Last month, I had the opportunity to visit some of our partners and staff in Malawi and Zambia, and what I saw there was inspiring. I met Madalo Samati, the Executive Director of the Creative Center for Community Mobilization, who has worked with community groups across Malawi for more than three decades, helping women and girls build stronger, brighter futures. I spoke with John Kapiwga, the headmaster at Nakatete Primary School outside Lusaka, Zambia, who told me about the program he established with Counterpart to help subsidize school fees for the children in his community, where over 90% of parents are unemployed following the collapse of the local textile industry. I visited the home of Mr. and Mrs. Chithima Gosi, who worked with Counterpart’s local partner, the Village Hygiene Project, to build a latrine and handwashing station at their house to help keep their four children and two grandchildren from getting cholera and keep them in school. And finally, I built a lasting friendship with Jessy Mazala, who told me about how the women in her community used to have to make the choice between walking over 25 kilometers to the nearest health clinic or risking a home birth, where transmitting HIV/AIDS to your newborn is all too common. With Counterpart’s help, Jessy helped establish a health center in her village where midwives provide high-quality care and ensure that women and children have access to doctors when they need it.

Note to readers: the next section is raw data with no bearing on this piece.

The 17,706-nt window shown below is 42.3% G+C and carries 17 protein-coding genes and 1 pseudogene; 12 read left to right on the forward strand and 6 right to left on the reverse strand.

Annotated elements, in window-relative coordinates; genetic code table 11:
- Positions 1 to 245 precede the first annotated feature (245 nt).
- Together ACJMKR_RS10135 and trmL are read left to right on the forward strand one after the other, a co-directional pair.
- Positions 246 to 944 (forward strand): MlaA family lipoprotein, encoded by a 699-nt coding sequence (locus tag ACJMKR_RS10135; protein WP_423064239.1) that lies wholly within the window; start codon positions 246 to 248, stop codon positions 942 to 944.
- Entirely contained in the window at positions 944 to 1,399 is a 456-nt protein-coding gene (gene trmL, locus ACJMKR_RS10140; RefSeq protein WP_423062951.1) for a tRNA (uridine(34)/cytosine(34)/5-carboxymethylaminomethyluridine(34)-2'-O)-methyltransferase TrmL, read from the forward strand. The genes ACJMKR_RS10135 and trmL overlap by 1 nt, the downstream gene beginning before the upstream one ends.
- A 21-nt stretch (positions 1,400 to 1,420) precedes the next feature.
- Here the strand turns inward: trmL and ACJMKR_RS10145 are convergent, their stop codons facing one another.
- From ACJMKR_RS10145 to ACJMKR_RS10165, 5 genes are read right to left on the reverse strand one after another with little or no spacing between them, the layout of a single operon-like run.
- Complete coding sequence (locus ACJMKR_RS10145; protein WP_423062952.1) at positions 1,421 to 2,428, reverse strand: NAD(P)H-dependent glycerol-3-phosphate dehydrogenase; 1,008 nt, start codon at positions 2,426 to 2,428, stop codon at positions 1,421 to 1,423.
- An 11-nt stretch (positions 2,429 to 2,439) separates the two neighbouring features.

In Malawi, our Supporting the Efforts of Partners (STEPS) program launched in 2014. STEPS works with more than 30 partners throughout the country in various sectors, including health, education, and women’s rights. These partners work with our team to amplify their impact, build stronger relationships with government and local leaders, and improve service delivery in the communities where access to clean water, education, or HIV/AIDS services can literally be the difference between life and death.
In Zambia, our Fostering Accountability and Transparency (FACT) program works with government and civil society organizations to strengthen, monitor, and improve public services. We work with local leaders to give them the resources they need to improve access to public services, especially related to education, health and HIV, sustainable livelihoods, extractive industries, and climate resiliency.
Over the next few months, we’ll be sharing more about these partners and telling the stories of impact that they are achieving in communities throughout Malawi and Zambia. The Counterpart Network has over 50 years of experience in building the capacity of governments, organizations, and networks around the world, but at the end of the day, we are only as strong as the partners and leaders we are privileged to work with. I’m thrilled to tell their stories as they support Malawi and Zambia’s journey to self-reliance.